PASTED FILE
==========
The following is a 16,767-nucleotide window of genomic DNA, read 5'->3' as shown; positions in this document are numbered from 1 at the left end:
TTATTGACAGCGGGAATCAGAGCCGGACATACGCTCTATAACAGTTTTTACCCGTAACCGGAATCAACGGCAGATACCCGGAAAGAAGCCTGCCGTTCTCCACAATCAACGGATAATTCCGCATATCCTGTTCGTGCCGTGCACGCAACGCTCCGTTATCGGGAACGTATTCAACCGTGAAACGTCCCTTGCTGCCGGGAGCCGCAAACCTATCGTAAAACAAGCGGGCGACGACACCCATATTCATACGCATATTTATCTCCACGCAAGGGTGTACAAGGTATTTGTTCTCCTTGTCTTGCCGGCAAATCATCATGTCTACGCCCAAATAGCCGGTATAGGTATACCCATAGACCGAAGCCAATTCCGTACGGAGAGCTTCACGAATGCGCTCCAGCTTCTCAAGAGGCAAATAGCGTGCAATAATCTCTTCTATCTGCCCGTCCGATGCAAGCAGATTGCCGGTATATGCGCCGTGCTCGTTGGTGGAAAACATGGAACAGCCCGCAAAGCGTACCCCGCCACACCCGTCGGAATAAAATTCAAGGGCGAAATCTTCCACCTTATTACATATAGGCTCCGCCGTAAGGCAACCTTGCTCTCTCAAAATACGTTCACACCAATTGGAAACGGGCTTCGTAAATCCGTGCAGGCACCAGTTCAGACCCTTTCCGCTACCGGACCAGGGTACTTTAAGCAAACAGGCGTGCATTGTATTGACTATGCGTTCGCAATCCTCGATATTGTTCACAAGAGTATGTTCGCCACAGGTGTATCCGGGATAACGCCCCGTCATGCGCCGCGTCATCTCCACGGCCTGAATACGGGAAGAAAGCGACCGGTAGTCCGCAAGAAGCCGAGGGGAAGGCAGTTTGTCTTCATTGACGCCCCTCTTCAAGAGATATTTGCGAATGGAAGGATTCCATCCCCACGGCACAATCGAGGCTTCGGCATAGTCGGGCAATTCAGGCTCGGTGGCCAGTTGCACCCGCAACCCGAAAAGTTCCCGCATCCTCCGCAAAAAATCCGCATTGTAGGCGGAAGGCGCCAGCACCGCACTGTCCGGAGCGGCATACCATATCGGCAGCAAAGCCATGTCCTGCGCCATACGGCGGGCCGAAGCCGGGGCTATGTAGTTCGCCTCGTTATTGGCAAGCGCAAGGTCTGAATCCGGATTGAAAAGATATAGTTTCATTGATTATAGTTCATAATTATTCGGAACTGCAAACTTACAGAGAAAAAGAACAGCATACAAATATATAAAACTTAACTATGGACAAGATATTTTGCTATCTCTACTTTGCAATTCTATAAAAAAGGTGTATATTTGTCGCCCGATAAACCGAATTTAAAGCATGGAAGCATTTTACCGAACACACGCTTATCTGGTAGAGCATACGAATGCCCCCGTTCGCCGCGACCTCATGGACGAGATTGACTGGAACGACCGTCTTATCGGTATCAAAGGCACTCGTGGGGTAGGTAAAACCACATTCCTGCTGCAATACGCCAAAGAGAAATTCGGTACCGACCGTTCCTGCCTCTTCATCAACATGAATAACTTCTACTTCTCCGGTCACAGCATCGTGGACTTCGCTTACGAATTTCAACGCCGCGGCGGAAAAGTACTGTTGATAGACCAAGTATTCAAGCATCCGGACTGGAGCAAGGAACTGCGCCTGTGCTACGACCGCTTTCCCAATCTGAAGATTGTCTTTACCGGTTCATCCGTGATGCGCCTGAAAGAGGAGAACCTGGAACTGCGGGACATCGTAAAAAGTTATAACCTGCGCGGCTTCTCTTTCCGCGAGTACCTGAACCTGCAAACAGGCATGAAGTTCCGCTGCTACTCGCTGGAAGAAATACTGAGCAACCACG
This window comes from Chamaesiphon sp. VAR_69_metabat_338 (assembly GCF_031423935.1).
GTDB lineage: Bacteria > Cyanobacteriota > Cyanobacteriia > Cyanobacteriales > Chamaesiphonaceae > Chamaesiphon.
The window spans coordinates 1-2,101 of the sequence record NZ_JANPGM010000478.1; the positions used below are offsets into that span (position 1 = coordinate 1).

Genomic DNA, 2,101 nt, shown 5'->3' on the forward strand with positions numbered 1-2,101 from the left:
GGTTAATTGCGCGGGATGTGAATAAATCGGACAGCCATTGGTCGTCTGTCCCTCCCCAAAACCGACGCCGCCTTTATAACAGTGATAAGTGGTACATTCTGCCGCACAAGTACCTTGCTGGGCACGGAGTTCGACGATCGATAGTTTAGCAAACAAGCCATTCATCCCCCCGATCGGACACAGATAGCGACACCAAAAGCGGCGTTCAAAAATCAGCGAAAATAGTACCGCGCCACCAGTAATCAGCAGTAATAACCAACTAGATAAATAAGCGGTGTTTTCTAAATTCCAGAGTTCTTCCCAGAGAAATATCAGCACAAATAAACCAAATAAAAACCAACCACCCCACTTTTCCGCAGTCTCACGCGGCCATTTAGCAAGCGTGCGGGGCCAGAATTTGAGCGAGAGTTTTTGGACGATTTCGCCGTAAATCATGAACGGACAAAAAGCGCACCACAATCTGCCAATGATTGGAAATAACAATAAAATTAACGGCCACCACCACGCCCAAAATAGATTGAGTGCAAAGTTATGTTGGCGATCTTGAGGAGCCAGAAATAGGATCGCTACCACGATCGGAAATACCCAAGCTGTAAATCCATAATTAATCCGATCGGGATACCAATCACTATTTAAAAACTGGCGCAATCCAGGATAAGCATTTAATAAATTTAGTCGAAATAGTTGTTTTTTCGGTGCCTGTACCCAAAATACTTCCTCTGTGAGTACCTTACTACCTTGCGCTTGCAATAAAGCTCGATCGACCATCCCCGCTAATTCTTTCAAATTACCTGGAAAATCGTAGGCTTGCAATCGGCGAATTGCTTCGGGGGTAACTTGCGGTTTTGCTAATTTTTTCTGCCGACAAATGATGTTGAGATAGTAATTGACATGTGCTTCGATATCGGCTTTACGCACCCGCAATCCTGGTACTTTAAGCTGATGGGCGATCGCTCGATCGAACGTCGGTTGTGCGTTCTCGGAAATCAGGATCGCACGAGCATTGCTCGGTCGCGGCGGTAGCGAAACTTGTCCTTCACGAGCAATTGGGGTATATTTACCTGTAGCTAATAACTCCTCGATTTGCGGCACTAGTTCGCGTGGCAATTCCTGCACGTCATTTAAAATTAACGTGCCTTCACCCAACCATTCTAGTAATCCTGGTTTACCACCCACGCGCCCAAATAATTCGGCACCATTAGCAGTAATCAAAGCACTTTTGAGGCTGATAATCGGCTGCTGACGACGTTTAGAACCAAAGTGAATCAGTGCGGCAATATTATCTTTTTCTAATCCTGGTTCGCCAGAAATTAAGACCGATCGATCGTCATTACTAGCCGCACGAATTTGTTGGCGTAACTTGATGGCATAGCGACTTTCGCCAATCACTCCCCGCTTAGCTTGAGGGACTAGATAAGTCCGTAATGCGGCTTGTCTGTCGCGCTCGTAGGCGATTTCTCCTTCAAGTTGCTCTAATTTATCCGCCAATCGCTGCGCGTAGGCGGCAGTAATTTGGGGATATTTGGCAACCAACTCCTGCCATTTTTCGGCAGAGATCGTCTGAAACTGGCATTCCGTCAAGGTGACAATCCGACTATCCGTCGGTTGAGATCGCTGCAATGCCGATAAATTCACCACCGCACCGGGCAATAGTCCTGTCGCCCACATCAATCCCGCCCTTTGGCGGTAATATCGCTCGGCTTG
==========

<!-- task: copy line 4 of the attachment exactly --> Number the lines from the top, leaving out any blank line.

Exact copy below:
GTDB lineage: Bacteria > Cyanobacteriota > Cyanobacteriia > Cyanobacteriales > Chamaesiphonaceae > Chamaesiphon.